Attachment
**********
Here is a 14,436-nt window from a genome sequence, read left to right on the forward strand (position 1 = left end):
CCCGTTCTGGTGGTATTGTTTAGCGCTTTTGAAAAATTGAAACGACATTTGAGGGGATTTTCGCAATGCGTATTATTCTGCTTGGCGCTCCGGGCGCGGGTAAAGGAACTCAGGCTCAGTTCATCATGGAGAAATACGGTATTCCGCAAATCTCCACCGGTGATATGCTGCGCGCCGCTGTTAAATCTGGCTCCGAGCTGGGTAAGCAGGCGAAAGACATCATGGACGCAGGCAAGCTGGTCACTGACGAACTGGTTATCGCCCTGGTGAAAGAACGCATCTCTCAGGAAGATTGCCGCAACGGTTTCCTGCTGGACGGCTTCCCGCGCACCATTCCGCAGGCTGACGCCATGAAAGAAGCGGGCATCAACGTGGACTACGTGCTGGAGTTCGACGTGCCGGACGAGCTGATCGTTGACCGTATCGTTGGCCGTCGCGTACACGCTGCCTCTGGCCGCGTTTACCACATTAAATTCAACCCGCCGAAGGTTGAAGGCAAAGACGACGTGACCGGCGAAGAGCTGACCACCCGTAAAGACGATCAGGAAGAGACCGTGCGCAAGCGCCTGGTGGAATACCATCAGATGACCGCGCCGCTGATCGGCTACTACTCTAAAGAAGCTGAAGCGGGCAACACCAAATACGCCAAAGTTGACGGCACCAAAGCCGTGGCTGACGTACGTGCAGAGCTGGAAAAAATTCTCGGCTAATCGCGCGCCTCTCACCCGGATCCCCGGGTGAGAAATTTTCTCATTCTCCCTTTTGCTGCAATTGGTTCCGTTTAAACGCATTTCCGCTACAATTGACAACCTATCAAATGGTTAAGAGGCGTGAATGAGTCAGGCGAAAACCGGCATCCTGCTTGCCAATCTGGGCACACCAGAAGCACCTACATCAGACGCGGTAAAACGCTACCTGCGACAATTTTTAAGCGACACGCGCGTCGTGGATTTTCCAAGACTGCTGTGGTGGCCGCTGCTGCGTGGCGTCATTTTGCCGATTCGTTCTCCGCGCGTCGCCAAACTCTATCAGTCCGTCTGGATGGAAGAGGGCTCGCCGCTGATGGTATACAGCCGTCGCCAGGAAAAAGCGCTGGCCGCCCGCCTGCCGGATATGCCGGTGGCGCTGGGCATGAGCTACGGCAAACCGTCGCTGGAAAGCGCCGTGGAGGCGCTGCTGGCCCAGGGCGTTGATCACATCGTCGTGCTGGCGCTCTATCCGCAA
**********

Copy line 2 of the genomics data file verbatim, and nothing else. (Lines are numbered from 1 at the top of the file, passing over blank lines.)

CCCGTTCTGGTGGTATTGTTTAGCGCTTTTGAAAAATTGAAACGACATTTGAGGGGATTTTCGCAATGCGTATTATTCTGCTTGGCGCTCCGGGCGCGGGTAAAGGAACTCAGGCTCAGTTCATCATGGAGAAATACGGTATTCCGCAAATCTCCACCGGTGATATGCTGCGCGCCGCTGTTAAATCTGGCTCCGAGCTGGGTAAGCAGGCGAAAGACATCATGGACGCAGGCAAGCTGGTCACTGACGAACTGGTTATCGCCCTGGTGAAAGAACGCATCTCTCAGGAAGATTGCCGCAACGGTTTCCTGCTGGACGGCTTCCCGCGCACCATTCCGCAGGCTGACGCCATGAAAGAAGCGGGCATCAACGTGGACTACGTGCTGGAGTTCGACGTGCCGGACGAGCTGATCGTTGACCGTATCGTTGGCCGTCGCGTACACGCTGCCTCTGGCCGCGTTTACCACATTAAATTCAACCCGCCGAAGGTTGAAGGCAAAGACGACGTGACCGGCGAAGAGCTGACCACCCGTAAAGACGATCAGGAAGAGACCGTGCGCAAGCGCCTGGTGGAATACCATCAGATGACCGCGCCGCTGATCGGCTACTACTCTAAAGAAGCTGAAGCGGGCAACACCAAATACGCCAAAGTTGACGGCACCAAAGCCGTGGCTGACGTACGTGCAGAGCTGGAAAAAATTCTCGGCTAATCGCGCGCCTCTCACCCGGATCCCCGGGTGAGAAATTTTCTCATTCTCCCTTTTGCTGCAATTGGTTCCGTTTAAACGCATTTCCGCTACAATTGACAACCTATCAAATGGTTAAGAGGCGTGAATGAGTCAGGCGAAAACCGGCATCCTGCTTGCCAATCTGGGCACACCAGAAGCACCTACATCAGACGCGGTAAAACGCTACCTGCGACAATTTTTAAGCGACACGCGCGTCGTGGATTTTCCAAGACTGCTGTGGTGGCCGCTGCTGCGTGGCGTCATTTTGCCGATTCGTTCTCCGCGCGTCGCCAAACTCTATCAGTCCGTCTGGATGGAAGAGGGCTCGCCGCTGATGGTATACAGCCGTCGCCAGGAAAAAGCGCTGGCCGCCCGCCTGCCGGATATGCCGGTGGCGCTGGGCATGAGCTACGGCAAACCGTCGCTGGAAAGCGCCGTGGAGGCGCTGCTGGCCCAGGGCGTTGATCACATCGTCGTGCTGGCGCTCTATCCGCAA